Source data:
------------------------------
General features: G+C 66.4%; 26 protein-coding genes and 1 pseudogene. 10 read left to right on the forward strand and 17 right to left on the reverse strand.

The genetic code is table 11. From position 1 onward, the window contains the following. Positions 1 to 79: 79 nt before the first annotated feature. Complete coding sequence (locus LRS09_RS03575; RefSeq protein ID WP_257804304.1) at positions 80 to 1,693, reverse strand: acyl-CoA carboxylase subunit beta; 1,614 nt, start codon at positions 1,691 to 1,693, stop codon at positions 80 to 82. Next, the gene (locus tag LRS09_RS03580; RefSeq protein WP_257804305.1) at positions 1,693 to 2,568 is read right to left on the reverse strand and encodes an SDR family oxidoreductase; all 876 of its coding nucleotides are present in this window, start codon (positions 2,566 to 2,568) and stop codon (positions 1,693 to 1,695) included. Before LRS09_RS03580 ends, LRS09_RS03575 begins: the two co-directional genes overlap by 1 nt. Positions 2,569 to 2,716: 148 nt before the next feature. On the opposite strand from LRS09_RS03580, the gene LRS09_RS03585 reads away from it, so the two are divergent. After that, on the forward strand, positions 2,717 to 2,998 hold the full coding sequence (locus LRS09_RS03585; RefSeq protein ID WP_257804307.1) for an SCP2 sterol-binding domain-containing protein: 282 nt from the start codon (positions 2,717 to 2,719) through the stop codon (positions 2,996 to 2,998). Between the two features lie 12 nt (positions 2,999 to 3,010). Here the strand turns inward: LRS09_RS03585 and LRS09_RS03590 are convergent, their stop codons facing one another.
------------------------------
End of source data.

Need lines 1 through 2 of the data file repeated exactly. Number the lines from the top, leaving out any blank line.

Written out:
General features: G+C 66.4%; 26 protein-coding genes and 1 pseudogene. 10 read left to right on the forward strand and 17 right to left on the reverse strand.

The genetic code is table 11. From position 1 onward, the window contains the following. Positions 1 to 79: 79 nt before the first annotated feature. Complete coding sequence (locus LRS09_RS03575; RefSeq protein ID WP_257804304.1) at positions 80 to 1,693, reverse strand: acyl-CoA carboxylase subunit beta; 1,614 nt, start codon at positions 1,691 to 1,693, stop codon at positions 80 to 82. Next, the gene (locus tag LRS09_RS03580; RefSeq protein WP_257804305.1) at positions 1,693 to 2,568 is read right to left on the reverse strand and encodes an SDR family oxidoreductase; all 876 of its coding nucleotides are present in this window, start codon (positions 2,566 to 2,568) and stop codon (positions 1,693 to 1,695) included. Before LRS09_RS03580 ends, LRS09_RS03575 begins: the two co-directional genes overlap by 1 nt. Positions 2,569 to 2,716: 148 nt before the next feature. On the opposite strand from LRS09_RS03580, the gene LRS09_RS03585 reads away from it, so the two are divergent. After that, on the forward strand, positions 2,717 to 2,998 hold the full coding sequence (locus LRS09_RS03585; RefSeq protein ID WP_257804307.1) for an SCP2 sterol-binding domain-containing protein: 282 nt from the start codon (positions 2,717 to 2,719) through the stop codon (positions 2,996 to 2,998). Between the two features lie 12 nt (positions 2,999 to 3,010). Here the strand turns inward: LRS09_RS03585 and LRS09_RS03590 are convergent, their stop codons facing one another.